Definition: Monopsony refers to an imperfect as well as rare market structure wherein there is just one buyer in the market and an infinitely large number of sellers. Further, the buyer in such a market is called a monopsonist. The buyer controls and dominates the entire market.
Monopsonist gets their power from being the only consumer of the product or service. They use this power to negotiate and lower the prices. This implies that the buyer possesses monopsony power which means that the buyer can buy the product or service at a price less than the price prevailing in the competitive market. Monopsonist sets the price by looking at the supply curve.
This is a result of geographical constraints, regulation by the government and consumer demands. The monopsonist enjoys market power, as he is the major purchaser of goods and services. Hence, it has a positively sloped but flatter supply curve.
Hence, the buyer faces no to negligible competition with the other buyers for goods or services. So, the buyer can set the price or wages for it and generate demand.
It is the opposite of a monopoly market structure, wherein the seller has full control over the market. In other words, we could also say that it is a complementary form or mirror image of monopoly.
- In the United Kingdom, Network Rail controls and influences the market for buying rail track maintenance.
- In India, The Government of India will be called a monopsonist, in the fighter plane market. This is because it is the sole purchaser of fighter planes in India.
Do you know?
The theory of Monopsony was coined by Joan Robinson, in the book – ‘The Economics of Imperfect Competition‘ in the year 1933.
Salient Features of Monopsony
- Single Buyer: As there is a single buyer, in this market condition, the buyer control both the market as well as demand for the product.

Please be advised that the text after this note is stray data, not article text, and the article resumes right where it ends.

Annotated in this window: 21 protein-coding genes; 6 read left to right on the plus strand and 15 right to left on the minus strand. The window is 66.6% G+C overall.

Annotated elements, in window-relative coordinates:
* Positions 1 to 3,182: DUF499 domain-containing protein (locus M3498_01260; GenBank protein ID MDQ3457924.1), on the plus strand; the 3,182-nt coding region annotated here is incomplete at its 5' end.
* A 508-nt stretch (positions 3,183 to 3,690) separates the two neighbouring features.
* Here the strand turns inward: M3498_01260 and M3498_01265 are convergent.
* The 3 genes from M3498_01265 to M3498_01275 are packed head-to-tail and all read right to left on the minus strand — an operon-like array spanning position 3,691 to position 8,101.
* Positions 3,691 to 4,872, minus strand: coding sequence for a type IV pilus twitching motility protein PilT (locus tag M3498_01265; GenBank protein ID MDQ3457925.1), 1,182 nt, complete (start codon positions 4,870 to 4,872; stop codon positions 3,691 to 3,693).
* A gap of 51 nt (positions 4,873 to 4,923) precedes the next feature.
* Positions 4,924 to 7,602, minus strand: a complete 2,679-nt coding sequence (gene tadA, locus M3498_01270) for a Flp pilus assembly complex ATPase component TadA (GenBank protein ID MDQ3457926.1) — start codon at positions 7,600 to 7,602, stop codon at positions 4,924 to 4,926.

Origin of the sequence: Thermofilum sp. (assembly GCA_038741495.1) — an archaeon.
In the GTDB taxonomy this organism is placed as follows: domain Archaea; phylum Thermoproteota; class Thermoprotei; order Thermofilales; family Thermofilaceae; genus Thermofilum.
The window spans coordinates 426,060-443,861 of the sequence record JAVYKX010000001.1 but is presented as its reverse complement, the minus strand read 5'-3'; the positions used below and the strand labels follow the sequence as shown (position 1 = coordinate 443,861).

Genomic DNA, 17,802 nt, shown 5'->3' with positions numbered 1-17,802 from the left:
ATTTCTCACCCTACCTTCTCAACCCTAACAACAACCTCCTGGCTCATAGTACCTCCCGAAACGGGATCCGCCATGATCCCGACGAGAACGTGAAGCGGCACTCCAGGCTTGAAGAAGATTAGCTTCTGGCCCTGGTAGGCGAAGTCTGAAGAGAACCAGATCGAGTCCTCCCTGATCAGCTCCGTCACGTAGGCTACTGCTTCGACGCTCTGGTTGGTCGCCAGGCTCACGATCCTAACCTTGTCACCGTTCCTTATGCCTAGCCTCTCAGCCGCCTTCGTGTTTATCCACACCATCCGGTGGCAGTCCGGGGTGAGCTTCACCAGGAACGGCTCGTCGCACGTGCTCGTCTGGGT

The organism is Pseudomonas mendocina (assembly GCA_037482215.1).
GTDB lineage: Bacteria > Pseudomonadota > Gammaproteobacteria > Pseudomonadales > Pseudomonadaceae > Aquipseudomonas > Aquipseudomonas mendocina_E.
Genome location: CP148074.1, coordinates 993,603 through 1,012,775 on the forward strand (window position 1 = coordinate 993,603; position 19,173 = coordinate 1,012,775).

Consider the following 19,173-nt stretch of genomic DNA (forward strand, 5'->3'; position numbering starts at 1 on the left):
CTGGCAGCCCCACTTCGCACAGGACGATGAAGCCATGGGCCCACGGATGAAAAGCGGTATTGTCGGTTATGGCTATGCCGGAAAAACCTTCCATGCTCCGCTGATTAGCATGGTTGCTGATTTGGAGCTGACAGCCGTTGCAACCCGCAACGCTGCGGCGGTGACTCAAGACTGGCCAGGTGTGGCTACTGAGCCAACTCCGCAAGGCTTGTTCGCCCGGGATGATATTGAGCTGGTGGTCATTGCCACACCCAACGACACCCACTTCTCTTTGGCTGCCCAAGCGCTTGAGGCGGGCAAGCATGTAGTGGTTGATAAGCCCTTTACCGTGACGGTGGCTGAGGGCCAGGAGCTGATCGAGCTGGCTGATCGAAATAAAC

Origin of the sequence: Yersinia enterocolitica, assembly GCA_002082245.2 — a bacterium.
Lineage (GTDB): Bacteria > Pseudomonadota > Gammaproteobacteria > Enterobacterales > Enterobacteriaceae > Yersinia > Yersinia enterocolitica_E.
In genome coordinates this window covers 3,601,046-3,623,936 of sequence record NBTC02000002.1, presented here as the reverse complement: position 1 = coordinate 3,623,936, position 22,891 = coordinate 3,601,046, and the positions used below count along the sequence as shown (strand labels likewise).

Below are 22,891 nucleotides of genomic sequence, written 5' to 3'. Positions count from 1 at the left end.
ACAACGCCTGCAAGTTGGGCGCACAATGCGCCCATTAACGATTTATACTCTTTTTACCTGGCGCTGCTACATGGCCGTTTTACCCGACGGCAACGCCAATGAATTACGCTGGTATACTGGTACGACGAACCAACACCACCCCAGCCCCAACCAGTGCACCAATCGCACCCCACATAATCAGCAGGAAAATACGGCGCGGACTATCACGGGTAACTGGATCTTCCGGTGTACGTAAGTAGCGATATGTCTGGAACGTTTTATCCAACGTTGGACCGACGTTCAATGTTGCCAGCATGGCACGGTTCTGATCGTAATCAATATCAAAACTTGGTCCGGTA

- No alternatives: In this situation, the seller has no other alternative buyers. It is assumed that the sellers should not be able to sell their products to any other firm outside the market. Therefore, the sellers are compelled to sell their goods to that particular company. The buyer fixes the price at which, it will buy the goods. Sellers often accept the proposal of the buyer, because they don’t want to miss out on the minimum profit.
- Large number of sellers: There are a large number of sellers against a single buyer. Each seller strives to sell their product or service to the buyer. So, the buyer can influence the price.
- Barriers to entry: There is only one company that buys the produce of the seller firms, so there are barriers to entering this market for the buyers. The buyer company restricts the other firms by setting certain rules which make it impossible for the other buyers to enter the market.
Is monopsony a problem?
Think of a situation where there is only one buyer of a product in the industry. Further, there are many firms attempting to sell the product to that particular buyer. In this way, the buyer is in the dominating position because the selling firms are producing goods only for that buyer. Also, there is an advantage of size, as well as the buyer, does not face any competition.
Hence, he has the power to fix the price at which he is ready to buy the product or service. Moreover, the sellers have to agree with the terms and conditions of the buyer. So, it would not be wrong to say that the buyer in such a situation is the price maker.
Problems with Monopsony
This market situation is common in the case of the labour market wherein only one company exists for supplying jobs. Such monopsonies are worse because the companies seek to hire workers at lower wages, by using their power in the market.
To cope with this situation, trade unions must impose a minimum wage in the industry. Therefore, the supply of labour to the concerned industry becomes perfectly elastic. As a result, the marginal wage cost will be equal to the average wage cost.
Generally, monopsony leads to lower wages, and lower employment as compared to the competitive market
A word from Business Jargons
Above all, monopsony is characterized by a single buyer. Monopsony power enables employers to set wages which are lower than the marginal revenue product. This happens due to multiple reasons one of which is that the employer will be the single employment provider in that geographical area. Due to this, the workers are required to travel long distances to get better wages.